#1
Either on the internet or book form...

I wanna learn theory.. But i read the theory faq here and some columns for beginner theory on UG but i get lost, and can't follow.. They go too fast..

I wanna find something written by real professionals, with exercises and easier to follow style resources.. Better if it's online somewhere, or and ebook.. or i can go out and purchases book..

Thanks for the help
#2
A great book that makes basic music theory for guitar easy to learn is:

Advancing Guitarist by Mick Goodrick.

The book focuses on the perspective of a guitarist, applying the theory of music to strings and fretboard.

It has sections that look like a workbook so you can test your self in written and audible forms:
#6
You're absolutely right, I meant to be doing enough video theory lessons to have covered everything and then I would splice them into the FAQ and fix it up a bit but obviously that's not happening. Excuse me while I get to work doing my modly duties.
#8
Quote by Freepower
They do go too fast, don't they? Check out my sig, I'm trying to bridge the gap between absolute beginner and FAQ level.


i'll watch the videos.. and see how they go

Quote by jsantos
A great book that makes basic music theory for guitar easy to learn is:

Advancing Guitarist by Mick Goodrick.

The book focuses on the perspective of a guitarist, applying the theory of music to strings and fretboard.

It has sections that look like a workbook so you can test your self in written and audible forms:


i'll look for at the music shop


and also the crusades people been talking about..


any other professionally written books or websites?
#9
As far as the Advancing guitarist goes, I heard you need quite a lot of music theory to understand the concepts in it.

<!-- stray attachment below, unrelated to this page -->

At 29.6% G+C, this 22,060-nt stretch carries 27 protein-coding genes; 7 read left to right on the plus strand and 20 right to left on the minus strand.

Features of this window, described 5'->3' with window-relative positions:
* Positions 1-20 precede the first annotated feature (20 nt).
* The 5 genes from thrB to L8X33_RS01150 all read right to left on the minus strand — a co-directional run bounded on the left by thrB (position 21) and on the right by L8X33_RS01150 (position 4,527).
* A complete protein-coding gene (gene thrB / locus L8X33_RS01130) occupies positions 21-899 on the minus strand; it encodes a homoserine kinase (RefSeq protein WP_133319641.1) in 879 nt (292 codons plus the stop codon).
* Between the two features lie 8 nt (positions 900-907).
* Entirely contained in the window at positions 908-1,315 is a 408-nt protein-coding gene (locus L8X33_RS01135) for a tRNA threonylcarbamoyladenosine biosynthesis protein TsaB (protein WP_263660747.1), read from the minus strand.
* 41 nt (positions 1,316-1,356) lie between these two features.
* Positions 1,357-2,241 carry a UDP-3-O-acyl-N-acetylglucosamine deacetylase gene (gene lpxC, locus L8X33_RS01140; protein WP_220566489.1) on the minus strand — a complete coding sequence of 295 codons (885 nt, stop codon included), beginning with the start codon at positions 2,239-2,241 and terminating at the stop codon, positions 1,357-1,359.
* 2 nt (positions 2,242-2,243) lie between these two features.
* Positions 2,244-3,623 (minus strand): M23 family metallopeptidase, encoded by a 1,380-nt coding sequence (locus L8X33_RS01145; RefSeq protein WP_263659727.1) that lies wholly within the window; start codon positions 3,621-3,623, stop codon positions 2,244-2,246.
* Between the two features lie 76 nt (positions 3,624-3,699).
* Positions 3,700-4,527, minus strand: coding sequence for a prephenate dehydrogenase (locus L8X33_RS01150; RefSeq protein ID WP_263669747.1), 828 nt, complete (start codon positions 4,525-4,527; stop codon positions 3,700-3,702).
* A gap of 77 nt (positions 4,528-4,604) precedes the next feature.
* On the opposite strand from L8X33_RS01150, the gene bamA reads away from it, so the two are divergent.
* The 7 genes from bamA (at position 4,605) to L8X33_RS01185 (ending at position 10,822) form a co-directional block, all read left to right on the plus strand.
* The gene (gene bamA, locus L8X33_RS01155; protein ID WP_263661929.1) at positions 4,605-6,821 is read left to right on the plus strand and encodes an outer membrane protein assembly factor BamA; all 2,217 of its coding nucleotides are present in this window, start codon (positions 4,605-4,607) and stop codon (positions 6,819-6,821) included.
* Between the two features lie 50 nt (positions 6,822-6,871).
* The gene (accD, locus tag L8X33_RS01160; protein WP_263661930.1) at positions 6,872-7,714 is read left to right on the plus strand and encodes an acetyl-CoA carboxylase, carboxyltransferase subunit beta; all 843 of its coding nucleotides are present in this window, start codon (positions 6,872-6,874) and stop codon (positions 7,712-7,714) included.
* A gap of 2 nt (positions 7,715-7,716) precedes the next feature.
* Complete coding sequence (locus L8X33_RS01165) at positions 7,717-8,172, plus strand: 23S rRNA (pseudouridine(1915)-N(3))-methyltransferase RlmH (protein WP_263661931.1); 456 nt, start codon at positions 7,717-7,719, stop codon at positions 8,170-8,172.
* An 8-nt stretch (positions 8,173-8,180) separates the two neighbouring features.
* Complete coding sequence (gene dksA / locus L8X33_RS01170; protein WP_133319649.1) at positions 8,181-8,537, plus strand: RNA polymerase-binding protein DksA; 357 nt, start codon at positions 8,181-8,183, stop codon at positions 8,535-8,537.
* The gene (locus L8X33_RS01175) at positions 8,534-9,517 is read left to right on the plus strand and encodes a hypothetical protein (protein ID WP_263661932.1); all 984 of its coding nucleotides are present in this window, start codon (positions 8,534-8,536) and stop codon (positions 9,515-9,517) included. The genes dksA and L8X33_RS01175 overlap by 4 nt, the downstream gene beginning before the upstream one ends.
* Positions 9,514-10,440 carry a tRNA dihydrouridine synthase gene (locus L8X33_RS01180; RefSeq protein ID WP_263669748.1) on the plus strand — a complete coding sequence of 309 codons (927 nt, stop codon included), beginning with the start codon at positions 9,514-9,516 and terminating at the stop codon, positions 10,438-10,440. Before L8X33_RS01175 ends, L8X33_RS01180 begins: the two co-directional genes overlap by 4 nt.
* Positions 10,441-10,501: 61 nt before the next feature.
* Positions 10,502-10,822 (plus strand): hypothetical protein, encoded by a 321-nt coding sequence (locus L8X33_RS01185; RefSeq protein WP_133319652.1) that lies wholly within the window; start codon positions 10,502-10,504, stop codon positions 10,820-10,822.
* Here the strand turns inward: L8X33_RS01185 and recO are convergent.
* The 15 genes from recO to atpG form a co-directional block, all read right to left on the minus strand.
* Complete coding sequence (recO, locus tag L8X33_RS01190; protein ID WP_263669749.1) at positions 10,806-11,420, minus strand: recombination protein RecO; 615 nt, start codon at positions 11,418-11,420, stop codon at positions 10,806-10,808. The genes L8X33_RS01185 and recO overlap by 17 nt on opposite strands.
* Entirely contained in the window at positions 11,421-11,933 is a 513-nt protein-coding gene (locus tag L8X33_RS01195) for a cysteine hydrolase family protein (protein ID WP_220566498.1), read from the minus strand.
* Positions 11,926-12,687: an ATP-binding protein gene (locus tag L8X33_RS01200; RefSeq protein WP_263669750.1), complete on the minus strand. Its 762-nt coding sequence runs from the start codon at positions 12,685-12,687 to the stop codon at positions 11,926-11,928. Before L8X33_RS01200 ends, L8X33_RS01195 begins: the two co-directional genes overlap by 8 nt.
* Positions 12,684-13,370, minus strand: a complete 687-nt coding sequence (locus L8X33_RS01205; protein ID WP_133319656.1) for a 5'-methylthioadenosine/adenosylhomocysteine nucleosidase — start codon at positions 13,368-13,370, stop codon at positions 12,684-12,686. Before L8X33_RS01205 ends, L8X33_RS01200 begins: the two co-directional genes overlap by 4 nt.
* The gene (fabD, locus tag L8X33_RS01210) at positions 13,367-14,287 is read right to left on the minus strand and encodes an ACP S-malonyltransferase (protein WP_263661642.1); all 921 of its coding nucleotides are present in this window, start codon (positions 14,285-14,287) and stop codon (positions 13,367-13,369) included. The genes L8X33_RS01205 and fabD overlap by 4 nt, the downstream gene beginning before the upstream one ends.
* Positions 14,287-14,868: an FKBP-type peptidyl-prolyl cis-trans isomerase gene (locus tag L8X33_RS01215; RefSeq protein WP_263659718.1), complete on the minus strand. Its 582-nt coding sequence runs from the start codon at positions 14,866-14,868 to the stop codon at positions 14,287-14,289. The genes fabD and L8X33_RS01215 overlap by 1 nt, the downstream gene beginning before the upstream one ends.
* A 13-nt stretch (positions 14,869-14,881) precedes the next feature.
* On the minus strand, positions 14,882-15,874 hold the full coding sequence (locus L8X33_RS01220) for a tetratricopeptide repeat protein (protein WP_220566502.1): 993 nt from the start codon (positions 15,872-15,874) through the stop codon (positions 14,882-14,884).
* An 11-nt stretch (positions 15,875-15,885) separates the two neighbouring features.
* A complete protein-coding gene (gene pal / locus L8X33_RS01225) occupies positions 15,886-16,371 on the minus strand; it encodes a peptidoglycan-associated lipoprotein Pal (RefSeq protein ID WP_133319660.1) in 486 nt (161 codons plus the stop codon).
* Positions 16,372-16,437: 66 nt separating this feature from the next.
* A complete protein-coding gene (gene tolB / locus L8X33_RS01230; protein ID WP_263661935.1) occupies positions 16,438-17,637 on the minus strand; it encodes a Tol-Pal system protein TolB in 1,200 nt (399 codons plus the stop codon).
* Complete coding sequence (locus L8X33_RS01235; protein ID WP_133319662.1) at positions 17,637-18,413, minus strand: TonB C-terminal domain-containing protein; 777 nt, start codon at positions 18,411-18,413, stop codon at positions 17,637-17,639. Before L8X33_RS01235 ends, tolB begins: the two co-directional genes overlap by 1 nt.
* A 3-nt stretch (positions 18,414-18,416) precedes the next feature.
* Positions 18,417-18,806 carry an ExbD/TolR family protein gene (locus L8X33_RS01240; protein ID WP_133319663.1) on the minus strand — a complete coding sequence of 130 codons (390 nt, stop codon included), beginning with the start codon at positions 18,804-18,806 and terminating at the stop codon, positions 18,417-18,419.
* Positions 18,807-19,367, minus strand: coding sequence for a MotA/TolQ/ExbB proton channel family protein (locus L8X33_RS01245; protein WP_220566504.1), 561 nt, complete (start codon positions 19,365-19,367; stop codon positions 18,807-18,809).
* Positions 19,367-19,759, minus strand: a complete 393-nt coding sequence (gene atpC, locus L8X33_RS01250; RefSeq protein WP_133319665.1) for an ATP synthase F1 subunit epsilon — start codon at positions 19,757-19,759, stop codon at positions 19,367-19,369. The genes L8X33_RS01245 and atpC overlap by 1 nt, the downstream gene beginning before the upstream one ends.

But hey, I haven't read it.
#10
Quote by Tom-sawyer
As far as the Advancing guitarist goes, I heard you need quite a lot of music theory to understand the concepts in it.

But hey, I haven't read it.


i have close to none theory..
#11
why not start with key signatures ,
C , G and D major , ?
try and learn the notes by "letter name" , and "intervals".
learn how to write these three key signatures and to find some printed scores with them .
thats a good starting point .
#13
The AB guide to music theory covers a lot, but it also goes into some classical stuff that I'm guessing you don't want to know. I recommend it though.
#15
Quote by slayer1516
lessons


i actually just started lessons.. had my first one last weekend.. that's why i'm all pumped, and want to get ahead by studying a bit on my own too
#16
Quote by slayer1516
lessons are completely useless
Fixed. Unless you're looking for a classical guitar teacher (rare in english speaking countries) or some jazz teacher than knows more than a few chords (also rare), you're not gonna come up with much. Dont get me wrong, theres a few good teachers, but most teachers would rather teach songs and tabs than technique and theory.

That being said, The Complete Idiot's Guide to Music Theory and music theory for dummies are good. It's also a great idea to read the crusade articles (start from the beginning). After reading that, if you have any questions anyone here will be happy to answer them (and then even happier to spam your threads with arguments about complex theory), the guys at MT are correct at least 95% of the time.
#18
Quote by demonofthenight